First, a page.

This past weekend I attended GnomeCon, a convention dedicated to board games, card games and role playing games of all types. One participant quoted his wife’s account of the Con as a bunch of hermits climbing from under their rock to join all the other hermits. Depending on which generation of gamer you’re talking about I take issue with this assessment.
My gaming days began around 1978 with two games I still get misty eyed talking about; Starfleet Battles and Squad Leader. In the following years I picked up several similar board games and also RPG’s like D&D and Champions. And while my gaming buddies and I saw less sunshine than others, we spent plenty of time together laughing, griping, growing, and learning. I’ve never been very athletic and only spent time playing neighborhood basketball and football because I knew these other fellas from our gaming sessions gathered around the table.
Fast forward to today. I’ve played various video games from the days of the NES to the X-box 360 and while I’ve enjoyed many, few offer a social element comparable to the old gaming group gathered around the dining room table, splitting a pizza and sharing stories. To be fair, I’ve argued with less people and I’ve had to clean up after a smaller crowd at my house, but as I retreated from the world in so many ways I wonder if we’re seeing a part of ourselves atrophy as a result.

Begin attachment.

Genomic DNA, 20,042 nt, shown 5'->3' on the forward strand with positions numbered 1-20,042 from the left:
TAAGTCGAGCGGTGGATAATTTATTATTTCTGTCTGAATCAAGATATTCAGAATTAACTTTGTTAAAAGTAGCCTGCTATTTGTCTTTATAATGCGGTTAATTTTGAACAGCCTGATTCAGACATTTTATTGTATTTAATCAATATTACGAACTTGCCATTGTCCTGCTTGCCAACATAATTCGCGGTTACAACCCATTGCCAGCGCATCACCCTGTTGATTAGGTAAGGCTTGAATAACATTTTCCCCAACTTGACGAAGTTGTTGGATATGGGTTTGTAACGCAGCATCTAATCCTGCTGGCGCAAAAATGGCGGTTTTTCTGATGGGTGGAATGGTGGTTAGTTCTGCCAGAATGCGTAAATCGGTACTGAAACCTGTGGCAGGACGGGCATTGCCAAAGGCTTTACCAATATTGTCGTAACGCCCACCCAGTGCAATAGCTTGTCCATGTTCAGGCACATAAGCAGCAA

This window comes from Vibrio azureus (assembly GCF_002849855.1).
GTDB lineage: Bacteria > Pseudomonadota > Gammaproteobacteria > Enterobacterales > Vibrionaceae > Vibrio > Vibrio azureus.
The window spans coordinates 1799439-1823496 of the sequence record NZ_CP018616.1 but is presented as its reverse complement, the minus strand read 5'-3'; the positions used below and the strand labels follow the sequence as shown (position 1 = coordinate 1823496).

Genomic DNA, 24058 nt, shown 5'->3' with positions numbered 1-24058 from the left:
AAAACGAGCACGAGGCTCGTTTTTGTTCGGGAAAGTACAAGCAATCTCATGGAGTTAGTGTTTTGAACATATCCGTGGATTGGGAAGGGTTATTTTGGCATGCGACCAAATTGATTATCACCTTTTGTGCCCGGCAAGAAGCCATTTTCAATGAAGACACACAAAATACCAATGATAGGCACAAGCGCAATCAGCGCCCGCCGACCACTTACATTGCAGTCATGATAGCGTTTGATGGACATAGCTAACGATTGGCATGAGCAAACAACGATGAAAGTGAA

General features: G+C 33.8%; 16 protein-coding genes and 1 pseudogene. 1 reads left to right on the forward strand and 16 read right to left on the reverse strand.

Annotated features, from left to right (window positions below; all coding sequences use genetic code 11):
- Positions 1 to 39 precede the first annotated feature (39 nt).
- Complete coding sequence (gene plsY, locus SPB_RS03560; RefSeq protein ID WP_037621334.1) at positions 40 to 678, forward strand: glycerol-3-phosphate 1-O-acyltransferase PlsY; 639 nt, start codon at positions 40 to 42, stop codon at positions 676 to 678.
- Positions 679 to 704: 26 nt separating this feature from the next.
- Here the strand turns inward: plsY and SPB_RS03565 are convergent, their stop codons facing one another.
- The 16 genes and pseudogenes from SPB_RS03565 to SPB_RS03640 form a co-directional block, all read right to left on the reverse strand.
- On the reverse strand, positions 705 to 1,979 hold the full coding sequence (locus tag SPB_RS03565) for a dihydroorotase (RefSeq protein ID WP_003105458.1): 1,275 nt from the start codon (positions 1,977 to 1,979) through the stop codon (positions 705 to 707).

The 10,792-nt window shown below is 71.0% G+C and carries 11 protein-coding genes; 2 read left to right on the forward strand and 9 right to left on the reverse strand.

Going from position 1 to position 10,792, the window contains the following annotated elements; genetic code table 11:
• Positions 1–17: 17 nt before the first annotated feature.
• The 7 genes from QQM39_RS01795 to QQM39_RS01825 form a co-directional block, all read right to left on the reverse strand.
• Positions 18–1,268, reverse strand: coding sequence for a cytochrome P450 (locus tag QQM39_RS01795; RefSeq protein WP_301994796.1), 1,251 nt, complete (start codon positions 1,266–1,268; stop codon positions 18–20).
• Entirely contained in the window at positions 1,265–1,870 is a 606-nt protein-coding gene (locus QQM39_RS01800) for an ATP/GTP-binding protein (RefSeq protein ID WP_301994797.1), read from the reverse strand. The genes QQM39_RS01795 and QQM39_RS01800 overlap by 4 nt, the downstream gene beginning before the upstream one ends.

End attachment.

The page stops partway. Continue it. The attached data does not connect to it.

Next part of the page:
One of the staff at GnomeCon mentioned a difference she noticed in the new gaming crowd. While many of us read books like Lord of the Rings and jumped into D&D to play a game similar to our stories, gamers today tend to have less of a literary background coming into the games. I’d like to think that conventions like GnomeCon can turn the gaming tide and reacquaint a new generation with the creativity, imagination, and camaraderie that comes from tabletop games.